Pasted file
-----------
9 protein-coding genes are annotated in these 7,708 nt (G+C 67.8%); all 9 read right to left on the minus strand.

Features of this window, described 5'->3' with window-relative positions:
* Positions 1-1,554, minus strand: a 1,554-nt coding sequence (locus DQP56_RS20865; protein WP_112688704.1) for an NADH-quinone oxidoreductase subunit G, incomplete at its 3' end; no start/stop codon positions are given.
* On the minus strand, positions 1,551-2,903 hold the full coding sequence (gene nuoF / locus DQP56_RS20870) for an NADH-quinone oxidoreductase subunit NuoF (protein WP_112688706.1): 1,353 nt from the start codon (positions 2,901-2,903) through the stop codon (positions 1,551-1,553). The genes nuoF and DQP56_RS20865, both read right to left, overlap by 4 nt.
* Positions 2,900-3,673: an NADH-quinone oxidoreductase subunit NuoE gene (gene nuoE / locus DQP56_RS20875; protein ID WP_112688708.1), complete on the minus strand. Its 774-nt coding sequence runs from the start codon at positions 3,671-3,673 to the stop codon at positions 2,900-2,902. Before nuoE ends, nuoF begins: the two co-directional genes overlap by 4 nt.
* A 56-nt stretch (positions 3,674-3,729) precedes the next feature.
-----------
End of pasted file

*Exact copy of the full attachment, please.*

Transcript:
9 protein-coding genes are annotated in these 7,708 nt (G+C 67.8%); all 9 read right to left on the minus strand.

Features of this window, described 5'->3' with window-relative positions:
* Positions 1-1,554, minus strand: a 1,554-nt coding sequence (locus DQP56_RS20865; protein WP_112688704.1) for an NADH-quinone oxidoreductase subunit G, incomplete at its 3' end; no start/stop codon positions are given.
* On the minus strand, positions 1,551-2,903 hold the full coding sequence (gene nuoF / locus DQP56_RS20870) for an NADH-quinone oxidoreductase subunit NuoF (protein WP_112688706.1): 1,353 nt from the start codon (positions 2,901-2,903) through the stop codon (positions 1,551-1,553). The genes nuoF and DQP56_RS20865, both read right to left, overlap by 4 nt.
* Positions 2,900-3,673: an NADH-quinone oxidoreductase subunit NuoE gene (gene nuoE / locus DQP56_RS20875; protein ID WP_112688708.1), complete on the minus strand. Its 774-nt coding sequence runs from the start codon at positions 3,671-3,673 to the stop codon at positions 2,900-2,902. Before nuoE ends, nuoF begins: the two co-directional genes overlap by 4 nt.
* A 56-nt stretch (positions 3,674-3,729) precedes the next feature.